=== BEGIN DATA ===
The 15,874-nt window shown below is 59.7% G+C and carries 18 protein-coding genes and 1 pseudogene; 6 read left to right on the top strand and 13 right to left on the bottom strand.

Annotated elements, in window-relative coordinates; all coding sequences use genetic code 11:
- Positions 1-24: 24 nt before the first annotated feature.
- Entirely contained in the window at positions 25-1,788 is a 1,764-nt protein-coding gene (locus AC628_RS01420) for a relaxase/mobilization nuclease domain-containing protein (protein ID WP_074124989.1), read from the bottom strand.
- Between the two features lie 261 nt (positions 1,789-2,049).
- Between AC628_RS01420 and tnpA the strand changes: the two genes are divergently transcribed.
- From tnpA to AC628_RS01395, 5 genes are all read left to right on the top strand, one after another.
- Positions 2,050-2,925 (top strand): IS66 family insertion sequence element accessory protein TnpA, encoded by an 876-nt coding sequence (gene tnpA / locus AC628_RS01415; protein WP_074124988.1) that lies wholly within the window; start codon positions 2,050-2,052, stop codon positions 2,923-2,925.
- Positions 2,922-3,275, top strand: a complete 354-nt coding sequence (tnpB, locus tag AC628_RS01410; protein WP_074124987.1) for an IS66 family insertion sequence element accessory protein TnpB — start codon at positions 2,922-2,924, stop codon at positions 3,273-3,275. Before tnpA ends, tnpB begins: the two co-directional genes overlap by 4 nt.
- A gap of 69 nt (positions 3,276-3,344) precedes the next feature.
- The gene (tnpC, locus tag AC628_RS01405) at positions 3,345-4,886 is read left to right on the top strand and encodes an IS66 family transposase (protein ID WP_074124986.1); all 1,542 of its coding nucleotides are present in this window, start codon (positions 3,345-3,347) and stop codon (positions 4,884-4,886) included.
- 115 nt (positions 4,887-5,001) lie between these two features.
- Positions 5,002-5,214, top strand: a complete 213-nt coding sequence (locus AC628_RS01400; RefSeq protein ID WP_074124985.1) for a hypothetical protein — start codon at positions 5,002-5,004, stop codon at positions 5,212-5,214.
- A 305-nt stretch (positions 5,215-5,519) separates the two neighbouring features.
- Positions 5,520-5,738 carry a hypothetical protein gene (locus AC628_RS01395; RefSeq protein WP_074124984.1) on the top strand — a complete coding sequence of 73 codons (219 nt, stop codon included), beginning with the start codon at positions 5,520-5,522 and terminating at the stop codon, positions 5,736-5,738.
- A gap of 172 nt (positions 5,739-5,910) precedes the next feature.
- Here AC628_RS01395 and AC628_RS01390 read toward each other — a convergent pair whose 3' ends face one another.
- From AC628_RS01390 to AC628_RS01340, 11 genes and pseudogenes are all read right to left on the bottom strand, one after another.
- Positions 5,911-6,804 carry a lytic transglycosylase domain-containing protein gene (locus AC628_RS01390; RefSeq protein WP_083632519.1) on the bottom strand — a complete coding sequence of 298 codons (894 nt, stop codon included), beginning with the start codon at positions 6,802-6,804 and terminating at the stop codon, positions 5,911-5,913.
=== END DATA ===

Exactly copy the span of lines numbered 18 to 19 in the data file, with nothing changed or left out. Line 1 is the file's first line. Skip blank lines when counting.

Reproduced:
- From AC628_RS01390 to AC628_RS01340, 11 genes and pseudogenes are all read right to left on the bottom strand, one after another.
- Positions 5,911-6,804 carry a lytic transglycosylase domain-containing protein gene (locus AC628_RS01390; RefSeq protein WP_083632519.1) on the bottom strand — a complete coding sequence of 298 codons (894 nt, stop codon included), beginning with the start codon at positions 6,802-6,804 and terminating at the stop codon, positions 5,911-5,913.